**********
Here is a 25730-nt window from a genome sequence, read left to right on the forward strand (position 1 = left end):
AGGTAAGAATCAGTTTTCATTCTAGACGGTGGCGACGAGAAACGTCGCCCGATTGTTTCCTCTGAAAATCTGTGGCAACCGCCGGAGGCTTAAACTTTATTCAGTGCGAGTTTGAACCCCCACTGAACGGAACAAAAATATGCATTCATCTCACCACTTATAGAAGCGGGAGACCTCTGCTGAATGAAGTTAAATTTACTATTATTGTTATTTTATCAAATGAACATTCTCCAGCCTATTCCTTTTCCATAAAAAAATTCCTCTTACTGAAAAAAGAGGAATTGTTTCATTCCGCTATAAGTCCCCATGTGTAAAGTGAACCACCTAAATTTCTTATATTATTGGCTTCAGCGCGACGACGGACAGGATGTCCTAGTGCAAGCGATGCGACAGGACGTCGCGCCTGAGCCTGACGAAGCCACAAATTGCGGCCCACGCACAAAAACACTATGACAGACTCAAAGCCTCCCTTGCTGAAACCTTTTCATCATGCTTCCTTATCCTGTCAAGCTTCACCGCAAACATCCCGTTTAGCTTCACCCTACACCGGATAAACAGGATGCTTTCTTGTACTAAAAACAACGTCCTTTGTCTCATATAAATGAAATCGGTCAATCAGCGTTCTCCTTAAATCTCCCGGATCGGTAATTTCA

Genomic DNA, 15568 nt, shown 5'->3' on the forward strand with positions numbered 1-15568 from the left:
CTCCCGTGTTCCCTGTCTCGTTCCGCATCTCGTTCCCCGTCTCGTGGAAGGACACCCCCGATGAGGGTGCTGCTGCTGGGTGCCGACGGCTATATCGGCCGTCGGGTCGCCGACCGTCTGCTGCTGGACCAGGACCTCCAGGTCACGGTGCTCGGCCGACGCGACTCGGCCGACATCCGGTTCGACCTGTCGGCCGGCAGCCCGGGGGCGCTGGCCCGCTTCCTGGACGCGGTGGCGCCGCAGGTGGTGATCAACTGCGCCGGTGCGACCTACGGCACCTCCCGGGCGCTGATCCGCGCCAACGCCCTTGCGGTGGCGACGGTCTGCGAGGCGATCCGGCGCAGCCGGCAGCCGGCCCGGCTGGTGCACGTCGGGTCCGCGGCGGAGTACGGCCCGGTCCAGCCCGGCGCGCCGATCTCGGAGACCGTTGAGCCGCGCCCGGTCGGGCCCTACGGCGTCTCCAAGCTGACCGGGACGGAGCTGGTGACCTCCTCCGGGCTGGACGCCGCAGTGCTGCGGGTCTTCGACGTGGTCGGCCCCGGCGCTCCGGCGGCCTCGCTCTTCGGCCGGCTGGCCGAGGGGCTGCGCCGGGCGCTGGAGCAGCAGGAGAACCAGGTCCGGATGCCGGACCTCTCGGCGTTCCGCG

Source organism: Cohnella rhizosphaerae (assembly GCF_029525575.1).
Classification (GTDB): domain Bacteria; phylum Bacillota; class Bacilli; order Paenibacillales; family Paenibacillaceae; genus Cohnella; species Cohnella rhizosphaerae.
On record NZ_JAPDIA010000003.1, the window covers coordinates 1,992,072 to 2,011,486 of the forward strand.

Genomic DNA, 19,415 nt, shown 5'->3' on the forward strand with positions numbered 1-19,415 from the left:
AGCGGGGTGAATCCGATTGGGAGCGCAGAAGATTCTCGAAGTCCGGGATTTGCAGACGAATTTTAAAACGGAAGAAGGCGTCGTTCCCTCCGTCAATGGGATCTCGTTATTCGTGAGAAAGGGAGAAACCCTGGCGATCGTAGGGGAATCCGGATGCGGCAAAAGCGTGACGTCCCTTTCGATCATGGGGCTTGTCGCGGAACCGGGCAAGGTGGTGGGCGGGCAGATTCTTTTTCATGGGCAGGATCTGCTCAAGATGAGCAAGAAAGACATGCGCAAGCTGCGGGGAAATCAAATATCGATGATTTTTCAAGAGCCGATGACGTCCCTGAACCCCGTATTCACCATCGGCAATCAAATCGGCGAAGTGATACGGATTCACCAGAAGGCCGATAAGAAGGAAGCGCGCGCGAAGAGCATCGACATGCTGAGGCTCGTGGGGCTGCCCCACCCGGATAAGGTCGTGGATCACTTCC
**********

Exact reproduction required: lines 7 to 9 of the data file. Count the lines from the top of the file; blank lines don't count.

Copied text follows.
On record NZ_JAPDIA010000003.1, the window covers coordinates 1,992,072 to 2,011,486 of the forward strand.

Genomic DNA, 19,415 nt, shown 5'->3' on the forward strand with positions numbered 1-19,415 from the left:
AGCGGGGTGAATCCGATTGGGAGCGCAGAAGATTCTCGAAGTCCGGGATTTGCAGACGAATTTTAAAACGGAAGAAGGCGTCGTTCCCTCCGTCAATGGGATCTCGTTATTCGTGAGAAAGGGAGAAACCCTGGCGATCGTAGGGGAATCCGGATGCGGCAAAAGCGTGACGTCCCTTTCGATCATGGGGCTTGTCGCGGAACCGGGCAAGGTGGTGGGCGGGCAGATTCTTTTTCATGGGCAGGATCTGCTCAAGATGAGCAAGAAAGACATGCGCAAGCTGCGGGGAAATCAAATATCGATGATTTTTCAAGAGCCGATGACGTCCCTGAACCCCGTATTCACCATCGGCAATCAAATCGGCGAAGTGATACGGATTCACCAGAAGGCCGATAAGAAGGAAGCGCGCGCGAAGAGCATCGACATGCTGAGGCTCGTGGGGCTGCCCCACCCGGATAAGGTCGTGGATCACTTCC